Tuxbot Mark I

This is my entry to the 2000 Trinity College Home Fire Fighting Robot Contest. It's main design features are:

Here's some things I plan on doing different next year. Some are ideas I picked up from other contestants, and some are just things that went wrong with Tuxbot Mark I:

Here's some pictures of Tuxbot Mark I:
Tuxbot in his natural environment - my test maze. I made my maze from 1/2" plywood. I cheated by making my outer walls less than 13" high (so I could get all the outer walls from one 4'x8' sheet of plywood) and by not painting my maze, since Tuxbot Mark I doesn't care about the color of things.
Closeup of Tuxbot Mark I - left side. You can see one of the GP2D02 distance sensors in the lower left, and you can almost see the flame sensor tube. The controller boards are in the rear of the robot (right side of picture).
Closeup of Tuxbot Mark I - rear. A better view of the controller board. Below the controller board is the windshield washer pump, and to the right of it is the water reservoir.
Closeup of Tuxbot mark I - top left. You can see the Hamamatsu driver board and the compass board. The black thing directly on top of the Hamamatsu board is the servo, and the black thing above that is the 35mm film canister that gets lowered over the flame sensor tube.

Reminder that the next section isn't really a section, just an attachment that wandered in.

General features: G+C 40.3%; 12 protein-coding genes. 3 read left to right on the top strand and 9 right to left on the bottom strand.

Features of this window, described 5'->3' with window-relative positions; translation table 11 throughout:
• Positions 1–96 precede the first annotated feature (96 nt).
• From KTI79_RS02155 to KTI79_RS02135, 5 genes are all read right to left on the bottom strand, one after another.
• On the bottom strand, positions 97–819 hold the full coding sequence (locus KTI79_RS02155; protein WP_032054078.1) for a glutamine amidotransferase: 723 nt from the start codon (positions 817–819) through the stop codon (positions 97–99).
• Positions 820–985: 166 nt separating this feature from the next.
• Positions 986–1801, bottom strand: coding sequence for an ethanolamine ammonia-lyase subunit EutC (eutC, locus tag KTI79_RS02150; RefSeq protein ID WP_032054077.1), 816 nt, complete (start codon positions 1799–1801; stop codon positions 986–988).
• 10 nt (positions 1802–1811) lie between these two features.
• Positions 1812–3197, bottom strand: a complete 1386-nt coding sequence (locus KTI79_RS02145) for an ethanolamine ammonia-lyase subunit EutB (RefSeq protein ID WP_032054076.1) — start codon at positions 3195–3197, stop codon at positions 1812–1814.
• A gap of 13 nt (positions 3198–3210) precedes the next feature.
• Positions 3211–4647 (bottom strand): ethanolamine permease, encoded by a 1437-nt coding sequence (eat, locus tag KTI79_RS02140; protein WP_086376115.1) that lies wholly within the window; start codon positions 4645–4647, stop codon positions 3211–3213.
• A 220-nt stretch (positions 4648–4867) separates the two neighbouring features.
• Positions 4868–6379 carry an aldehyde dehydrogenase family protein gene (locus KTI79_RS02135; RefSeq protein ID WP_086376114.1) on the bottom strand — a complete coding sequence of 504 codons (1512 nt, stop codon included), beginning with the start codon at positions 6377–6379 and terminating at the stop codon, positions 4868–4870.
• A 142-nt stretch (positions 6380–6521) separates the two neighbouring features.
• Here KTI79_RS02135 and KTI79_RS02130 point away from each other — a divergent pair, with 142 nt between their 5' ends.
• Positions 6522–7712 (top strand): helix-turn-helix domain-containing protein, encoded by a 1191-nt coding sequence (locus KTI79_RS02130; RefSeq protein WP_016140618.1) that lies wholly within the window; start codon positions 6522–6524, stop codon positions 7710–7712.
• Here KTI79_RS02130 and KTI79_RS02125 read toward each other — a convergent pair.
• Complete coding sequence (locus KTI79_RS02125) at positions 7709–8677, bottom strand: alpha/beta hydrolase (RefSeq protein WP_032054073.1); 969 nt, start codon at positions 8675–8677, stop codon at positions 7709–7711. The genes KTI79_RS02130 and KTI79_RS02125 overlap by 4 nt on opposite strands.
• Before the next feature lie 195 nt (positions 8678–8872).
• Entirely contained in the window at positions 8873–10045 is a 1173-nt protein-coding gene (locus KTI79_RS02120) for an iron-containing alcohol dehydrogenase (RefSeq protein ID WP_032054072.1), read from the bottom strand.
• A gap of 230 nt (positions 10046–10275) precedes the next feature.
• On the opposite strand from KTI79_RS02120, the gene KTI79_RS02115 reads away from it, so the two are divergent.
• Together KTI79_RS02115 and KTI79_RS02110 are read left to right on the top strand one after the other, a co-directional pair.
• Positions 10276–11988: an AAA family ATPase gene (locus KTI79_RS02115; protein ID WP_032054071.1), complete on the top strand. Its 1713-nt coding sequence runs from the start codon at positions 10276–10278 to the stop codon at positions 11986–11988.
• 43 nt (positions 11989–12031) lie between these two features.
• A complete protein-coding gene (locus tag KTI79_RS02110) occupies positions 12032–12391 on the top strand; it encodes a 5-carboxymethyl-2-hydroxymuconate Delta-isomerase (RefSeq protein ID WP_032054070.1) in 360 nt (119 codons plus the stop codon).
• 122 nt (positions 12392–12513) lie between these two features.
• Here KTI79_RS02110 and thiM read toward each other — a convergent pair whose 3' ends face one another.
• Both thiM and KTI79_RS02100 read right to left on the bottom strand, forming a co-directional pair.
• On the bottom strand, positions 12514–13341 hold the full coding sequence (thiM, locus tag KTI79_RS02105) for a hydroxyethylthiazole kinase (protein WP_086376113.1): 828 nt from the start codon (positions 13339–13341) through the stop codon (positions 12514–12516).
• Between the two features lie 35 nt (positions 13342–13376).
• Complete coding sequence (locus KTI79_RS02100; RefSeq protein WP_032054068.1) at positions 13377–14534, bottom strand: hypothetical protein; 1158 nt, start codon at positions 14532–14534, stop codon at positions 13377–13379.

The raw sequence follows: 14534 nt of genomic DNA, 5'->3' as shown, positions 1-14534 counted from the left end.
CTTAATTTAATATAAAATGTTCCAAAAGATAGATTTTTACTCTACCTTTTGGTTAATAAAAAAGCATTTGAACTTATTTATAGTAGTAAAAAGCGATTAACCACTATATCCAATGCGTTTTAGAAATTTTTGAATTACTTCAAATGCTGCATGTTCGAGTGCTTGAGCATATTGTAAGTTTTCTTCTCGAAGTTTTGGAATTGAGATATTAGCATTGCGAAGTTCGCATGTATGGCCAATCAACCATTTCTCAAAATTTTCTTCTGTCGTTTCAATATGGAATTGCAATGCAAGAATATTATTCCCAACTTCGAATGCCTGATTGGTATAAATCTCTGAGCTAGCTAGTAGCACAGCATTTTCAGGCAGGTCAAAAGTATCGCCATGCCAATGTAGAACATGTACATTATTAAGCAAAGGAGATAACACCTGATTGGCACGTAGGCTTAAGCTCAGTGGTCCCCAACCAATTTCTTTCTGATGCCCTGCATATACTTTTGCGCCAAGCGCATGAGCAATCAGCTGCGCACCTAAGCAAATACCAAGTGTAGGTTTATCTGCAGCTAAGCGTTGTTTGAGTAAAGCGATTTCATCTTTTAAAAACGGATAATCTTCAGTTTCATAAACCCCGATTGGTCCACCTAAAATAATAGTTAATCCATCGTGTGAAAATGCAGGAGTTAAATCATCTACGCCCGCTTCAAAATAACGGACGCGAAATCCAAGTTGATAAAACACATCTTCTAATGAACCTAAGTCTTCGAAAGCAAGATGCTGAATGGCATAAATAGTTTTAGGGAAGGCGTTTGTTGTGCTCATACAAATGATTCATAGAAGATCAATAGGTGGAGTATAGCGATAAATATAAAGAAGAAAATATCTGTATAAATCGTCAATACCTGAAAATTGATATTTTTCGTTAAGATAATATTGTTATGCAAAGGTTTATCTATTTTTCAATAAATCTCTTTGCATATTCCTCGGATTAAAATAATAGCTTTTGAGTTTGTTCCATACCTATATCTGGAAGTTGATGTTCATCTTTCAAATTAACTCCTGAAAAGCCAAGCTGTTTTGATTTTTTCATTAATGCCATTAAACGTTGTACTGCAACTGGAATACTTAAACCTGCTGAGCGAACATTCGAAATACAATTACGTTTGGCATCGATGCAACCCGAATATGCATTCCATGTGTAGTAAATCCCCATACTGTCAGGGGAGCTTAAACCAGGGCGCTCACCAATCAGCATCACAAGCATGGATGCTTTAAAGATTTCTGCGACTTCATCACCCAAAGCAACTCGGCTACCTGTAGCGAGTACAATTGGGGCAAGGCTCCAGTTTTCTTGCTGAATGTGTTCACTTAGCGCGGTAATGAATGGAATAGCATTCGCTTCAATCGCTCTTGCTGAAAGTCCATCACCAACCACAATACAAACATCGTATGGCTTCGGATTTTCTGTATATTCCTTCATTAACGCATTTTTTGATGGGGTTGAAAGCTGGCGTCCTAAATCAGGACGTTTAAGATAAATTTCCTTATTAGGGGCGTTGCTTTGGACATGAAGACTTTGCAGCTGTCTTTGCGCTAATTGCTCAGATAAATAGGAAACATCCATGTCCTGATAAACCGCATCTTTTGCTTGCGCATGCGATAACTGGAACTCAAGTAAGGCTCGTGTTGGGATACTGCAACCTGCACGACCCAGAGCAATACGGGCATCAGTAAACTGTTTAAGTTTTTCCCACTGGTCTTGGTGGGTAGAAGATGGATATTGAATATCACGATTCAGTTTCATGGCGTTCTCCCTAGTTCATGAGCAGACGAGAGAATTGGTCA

Tuxbot Mark I's main board. This is the uCsimm 'Gardener' base board with a bunch of electronics hand-wired onto it. I programmed the Lattice part to do PWM motor control; to the left of it is a 556 & assorted parts that generate an input clock to the lattice part. To the right of it are some debug LED's, and to the right of that is a 74ALS08 (quad dual-input AND gate) that I use to do some level shifting from 5v logic to the 3.3v uCsimm. In the bottom right hand corner of the board is a pushbutton wired to an input on the uCsimm that is pressed to start Tuxbot looking for the candle.
Tuxbot Mark I's motor controller & power board. This board has a 7805 regulator that generates 5v from the 12v battery. This is passed to the uCgardener board, where there is a 3.3v regulator for the uCsimm. This board also has a relay to drive the windshield washer pump, and the LMD18200 h-bridges that drive the two main motors.

maintained by Matt Cross - profesor@gweep.net